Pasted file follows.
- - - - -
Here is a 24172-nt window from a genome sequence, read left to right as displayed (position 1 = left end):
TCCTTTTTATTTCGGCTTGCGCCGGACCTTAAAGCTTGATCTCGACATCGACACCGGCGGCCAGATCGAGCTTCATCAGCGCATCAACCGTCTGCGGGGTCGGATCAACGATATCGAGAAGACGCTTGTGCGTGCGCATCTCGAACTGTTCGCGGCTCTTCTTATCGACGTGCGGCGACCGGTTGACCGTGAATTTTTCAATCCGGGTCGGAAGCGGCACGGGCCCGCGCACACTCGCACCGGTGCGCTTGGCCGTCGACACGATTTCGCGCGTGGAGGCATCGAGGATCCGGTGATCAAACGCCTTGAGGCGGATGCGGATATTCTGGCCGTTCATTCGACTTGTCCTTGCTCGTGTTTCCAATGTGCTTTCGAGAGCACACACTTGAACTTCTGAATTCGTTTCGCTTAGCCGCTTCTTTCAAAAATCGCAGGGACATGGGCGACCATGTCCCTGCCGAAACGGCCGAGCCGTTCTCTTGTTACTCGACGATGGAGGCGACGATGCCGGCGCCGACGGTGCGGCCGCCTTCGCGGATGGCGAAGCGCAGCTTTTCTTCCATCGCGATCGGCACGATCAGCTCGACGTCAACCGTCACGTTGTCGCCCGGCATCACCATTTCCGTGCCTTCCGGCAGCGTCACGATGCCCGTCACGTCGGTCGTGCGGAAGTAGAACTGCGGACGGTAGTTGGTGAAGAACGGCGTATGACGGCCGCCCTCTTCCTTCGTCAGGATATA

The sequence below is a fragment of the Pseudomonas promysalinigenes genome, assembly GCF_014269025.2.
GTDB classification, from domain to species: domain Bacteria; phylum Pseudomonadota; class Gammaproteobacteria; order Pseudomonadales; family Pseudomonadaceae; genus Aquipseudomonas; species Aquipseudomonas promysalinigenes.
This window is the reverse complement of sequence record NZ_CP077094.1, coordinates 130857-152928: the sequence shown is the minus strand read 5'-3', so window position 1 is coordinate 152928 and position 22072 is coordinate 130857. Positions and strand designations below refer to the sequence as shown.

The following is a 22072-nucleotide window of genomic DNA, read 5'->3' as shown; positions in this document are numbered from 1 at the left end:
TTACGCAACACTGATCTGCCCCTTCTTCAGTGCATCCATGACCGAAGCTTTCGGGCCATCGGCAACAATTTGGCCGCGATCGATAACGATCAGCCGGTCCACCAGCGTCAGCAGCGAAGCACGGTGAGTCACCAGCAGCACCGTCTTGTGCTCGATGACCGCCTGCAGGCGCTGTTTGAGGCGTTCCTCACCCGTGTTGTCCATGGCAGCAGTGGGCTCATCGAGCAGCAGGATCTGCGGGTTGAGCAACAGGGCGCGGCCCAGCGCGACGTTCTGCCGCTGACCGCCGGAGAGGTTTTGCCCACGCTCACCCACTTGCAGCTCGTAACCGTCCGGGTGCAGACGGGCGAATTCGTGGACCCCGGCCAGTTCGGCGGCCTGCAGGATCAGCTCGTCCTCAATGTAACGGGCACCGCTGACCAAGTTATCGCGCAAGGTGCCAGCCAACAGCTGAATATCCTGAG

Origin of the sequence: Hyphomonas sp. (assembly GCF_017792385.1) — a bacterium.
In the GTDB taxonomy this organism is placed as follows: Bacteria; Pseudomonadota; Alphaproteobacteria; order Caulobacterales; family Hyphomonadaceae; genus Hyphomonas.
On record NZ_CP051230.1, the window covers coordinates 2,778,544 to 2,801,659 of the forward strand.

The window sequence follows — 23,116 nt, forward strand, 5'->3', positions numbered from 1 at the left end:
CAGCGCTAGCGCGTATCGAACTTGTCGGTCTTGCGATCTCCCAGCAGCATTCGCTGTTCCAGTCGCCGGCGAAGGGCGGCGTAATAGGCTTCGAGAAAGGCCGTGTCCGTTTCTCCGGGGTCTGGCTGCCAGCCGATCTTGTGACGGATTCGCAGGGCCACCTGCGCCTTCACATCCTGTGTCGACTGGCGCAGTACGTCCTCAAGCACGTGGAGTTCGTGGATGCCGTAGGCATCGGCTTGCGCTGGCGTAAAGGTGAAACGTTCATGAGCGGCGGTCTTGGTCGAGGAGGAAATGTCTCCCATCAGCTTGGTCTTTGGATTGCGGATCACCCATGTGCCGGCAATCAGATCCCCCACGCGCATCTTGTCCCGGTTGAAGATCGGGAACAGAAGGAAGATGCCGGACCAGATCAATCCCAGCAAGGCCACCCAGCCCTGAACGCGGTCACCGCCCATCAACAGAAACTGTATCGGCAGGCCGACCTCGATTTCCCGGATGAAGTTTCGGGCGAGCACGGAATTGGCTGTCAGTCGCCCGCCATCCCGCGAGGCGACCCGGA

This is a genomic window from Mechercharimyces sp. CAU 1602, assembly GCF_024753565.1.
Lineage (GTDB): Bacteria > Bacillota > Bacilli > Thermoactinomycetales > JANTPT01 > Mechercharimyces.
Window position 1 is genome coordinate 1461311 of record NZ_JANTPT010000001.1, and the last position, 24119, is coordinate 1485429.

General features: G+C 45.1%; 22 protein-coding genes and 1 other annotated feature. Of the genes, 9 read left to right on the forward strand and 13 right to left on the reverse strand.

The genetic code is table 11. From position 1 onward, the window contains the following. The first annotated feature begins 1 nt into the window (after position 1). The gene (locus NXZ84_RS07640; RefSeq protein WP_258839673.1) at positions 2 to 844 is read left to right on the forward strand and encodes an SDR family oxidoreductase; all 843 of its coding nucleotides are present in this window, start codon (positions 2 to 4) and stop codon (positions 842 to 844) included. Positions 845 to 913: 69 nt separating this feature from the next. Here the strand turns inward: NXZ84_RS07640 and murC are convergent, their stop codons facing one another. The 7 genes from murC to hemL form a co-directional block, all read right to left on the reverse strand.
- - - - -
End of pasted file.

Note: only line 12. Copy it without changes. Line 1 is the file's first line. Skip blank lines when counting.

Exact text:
CAGCGCTAGCGCGTATCGAACTTGTCGGTCTTGCGATCTCCCAGCAGCATTCGCTGTTCCAGTCGCCGGCGAAGGGCGGCGTAATAGGCTTCGAGAAAGGCCGTGTCCGTTTCTCCGGGGTCTGGCTGCCAGCCGATCTTGTGACGGATTCGCAGGGCCACCTGCGCCTTCACATCCTGTGTCGACTGGCGCAGTACGTCCTCAAGCACGTGGAGTTCGTGGATGCCGTAGGCATCGGCTTGCGCTGGCGTAAAGGTGAAACGTTCATGAGCGGCGGTCTTGGTCGAGGAGGAAATGTCTCCCATCAGCTTGGTCTTTGGATTGCGGATCACCCATGTGCCGGCAATCAGATCCCCCACGCGCATCTTGTCCCGGTTGAAGATCGGGAACAGAAGGAAGATGCCGGACCAGATCAATCCCAGCAAGGCCACCCAGCCCTGAACGCGGTCACCGCCCATCAACAGAAACTGTATCGGCAGGCCGACCTCGATTTCCCGGATGAAGTTTCGGGCGAGCACGGAATTGGCTGTCAGTCGCCCGCCATCCCGCGAGGCGACCCGGA